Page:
I am very sensitive to the fact that nursing home residents are often old and fragile. Moving theminto a new facility is often very traumatic. So---we’ve got to make sure these residents aretransferred appropriately and with the time and care they deserve.

This bill would also strengthen training requirements for nursing staff by including dementia andabuse prevention training as part of pre-employment training.

The Grassley-Kohl Bill also requires a study on the appropriateness of increasing trainingrequirements for nurse aides or supervisory staff.

So I’m glad to introduce this bill today along with Senator Kohl. Mr. President, the Chairman of theAging Committee and I have a long history of working on elder care issues.

We’ll continue to do everything we can to make sure America’s nursing home residents receive thesafe and quality care they deserve. Increasing transparency, improving enforcement tools andstrengthening training requirements will go a long way towards achieving this goal.

Statement of Senator Herb Kohl (D-WI)Before the United States Senate

Introduction of the Nursing Home Transparency and Improvement Act of 2008

February 14, 2008

Mr. President, I rise today to introduce the Nursing Home Transparency and Improvement Act of2008 with my distinguished colleague, Senator Grassley. Senator Grassley conducted a great dealof valuable oversight for nursing homes during his tenure as Aging Committee Chairman from 1997through 2000, and he continues to make major contributions in this area today. Working towardhigher standards of nursing home quality is a tradition of which I am proud to be a part.

It is staggering to think that the most recent major law dictating federal standards for quality, fordata reporting, and for enforcement was passed in 1987. Twenty-one years later, we know that it hasspurred important improvements in the quality of care provided in nursing homes. Yet we are farfrom finished, and there are additional improvements that need to be made.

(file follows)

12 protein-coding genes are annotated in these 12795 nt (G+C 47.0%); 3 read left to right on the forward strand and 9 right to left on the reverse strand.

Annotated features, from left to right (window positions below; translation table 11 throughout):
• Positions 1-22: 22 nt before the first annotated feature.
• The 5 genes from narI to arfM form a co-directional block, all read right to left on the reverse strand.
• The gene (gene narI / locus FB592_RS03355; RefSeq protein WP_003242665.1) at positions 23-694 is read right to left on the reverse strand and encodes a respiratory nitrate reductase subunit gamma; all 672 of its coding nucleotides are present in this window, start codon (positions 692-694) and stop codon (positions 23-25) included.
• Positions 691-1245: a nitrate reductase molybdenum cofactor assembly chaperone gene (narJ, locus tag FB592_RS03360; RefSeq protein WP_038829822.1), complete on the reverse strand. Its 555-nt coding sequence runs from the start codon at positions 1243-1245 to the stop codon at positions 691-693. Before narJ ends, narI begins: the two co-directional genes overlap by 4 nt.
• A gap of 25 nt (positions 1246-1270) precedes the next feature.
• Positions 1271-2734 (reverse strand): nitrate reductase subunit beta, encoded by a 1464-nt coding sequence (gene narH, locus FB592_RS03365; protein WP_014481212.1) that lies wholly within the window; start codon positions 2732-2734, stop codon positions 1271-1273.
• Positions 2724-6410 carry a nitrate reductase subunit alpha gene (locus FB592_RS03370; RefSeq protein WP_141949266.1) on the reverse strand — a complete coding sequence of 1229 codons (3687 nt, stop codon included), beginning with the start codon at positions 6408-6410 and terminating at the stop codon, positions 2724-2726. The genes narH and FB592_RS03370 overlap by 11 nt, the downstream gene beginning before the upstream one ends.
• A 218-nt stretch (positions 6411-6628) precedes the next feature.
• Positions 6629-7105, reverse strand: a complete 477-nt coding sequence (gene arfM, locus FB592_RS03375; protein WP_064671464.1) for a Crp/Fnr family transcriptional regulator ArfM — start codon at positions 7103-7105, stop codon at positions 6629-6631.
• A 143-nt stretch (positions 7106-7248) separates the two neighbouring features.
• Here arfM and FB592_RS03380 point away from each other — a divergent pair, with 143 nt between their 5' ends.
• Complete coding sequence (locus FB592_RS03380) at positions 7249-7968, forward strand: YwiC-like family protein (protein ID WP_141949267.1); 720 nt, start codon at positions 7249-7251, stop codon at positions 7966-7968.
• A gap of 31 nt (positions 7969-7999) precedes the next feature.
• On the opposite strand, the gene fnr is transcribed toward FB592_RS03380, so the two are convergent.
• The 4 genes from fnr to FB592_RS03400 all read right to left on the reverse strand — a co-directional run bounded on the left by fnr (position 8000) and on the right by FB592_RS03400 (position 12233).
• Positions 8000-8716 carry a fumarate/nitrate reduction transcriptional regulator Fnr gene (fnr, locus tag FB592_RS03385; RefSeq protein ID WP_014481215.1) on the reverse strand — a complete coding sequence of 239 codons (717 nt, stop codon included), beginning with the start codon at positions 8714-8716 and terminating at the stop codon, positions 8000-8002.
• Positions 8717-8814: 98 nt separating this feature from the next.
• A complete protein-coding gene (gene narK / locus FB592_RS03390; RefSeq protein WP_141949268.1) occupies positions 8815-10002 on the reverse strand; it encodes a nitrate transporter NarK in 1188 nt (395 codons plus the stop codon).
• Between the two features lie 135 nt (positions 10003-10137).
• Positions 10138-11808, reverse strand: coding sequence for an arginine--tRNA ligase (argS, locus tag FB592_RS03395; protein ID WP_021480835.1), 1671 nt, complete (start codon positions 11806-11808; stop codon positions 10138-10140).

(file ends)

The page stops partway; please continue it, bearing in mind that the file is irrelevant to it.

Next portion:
The first is in the area of transparency. If consumers can easily tell which homes have a solidenforcement track record, which are well-staffed, which are owned by a chain with a good reputationfor providing excellent services—and which homes are not—then this sort of disclosure can serveas a powerful motivation for homes to provide the best possible care, to hire and keep the mostdedicated staff, and to always prioritize the interests of residents. The court of public opinion andthe strength of market forces are powerful and inexpensive tools we should be putting to good use.

Our legislation will make sure all this information is available to consumers in a timely and easy-tousefashion. We want Americans to be able to use the federal government’s website, Nursing HomeCompare, with ease. We want Americans to have access to the type of information that matters, suchas the number of hours of care their loved one will receive from staff every day. We want Americansto be able to use this website to lodge complaints of mistreatment or neglect. These are simple,effective ideas, and our bill will make them a reality.

The second area in need of improvement is our government’s system of nursing home qualityenforcement. Under the current system, nursing homes that are not providing good care, or — evenworse — are putting their residents in harms way, can escape penalty from the government byabusing a lengthy appeal process, while they slip in and out of compliance with federal regulations.This is unacceptable. We need the threat of sanctions to mean something—and under my bill withSenator Grassley, they will. Our legislation will require that all civil monetary penalties be collectedand placed in an escrow account as soon as they are levied, pending the final resolution of anyappeal. Financial penalties will be increased for serious quality deficiencies that cause actual harmto nursing home residents, or put them in “immediate jeopardy.”

In addition, our policy enables regulators to respond effectively when serious quality problems areevident in order to protect the safety of residents. The bill requires that states and facilities providea secure and orderly process when relocating residents due to a nursing home closure. It alsoproposes national demonstrations to promote innovations in information technology and “culturechange” in order to improve resident care.

The federal government now spends $75 billion annually on nursing homes through Medicare andMedicaid, and spending is projected to rise as costs associated with the boomer generation increase.Congress has a responsibility to demand high quality services for residents and accountability fromthe nursing home industry in return for this huge investment of public resources. I urge mycolleagues to join Senator Grassley and myself in sponsoring this commonsense piece of legislation.Thank you, Mr. President, I yield the floor.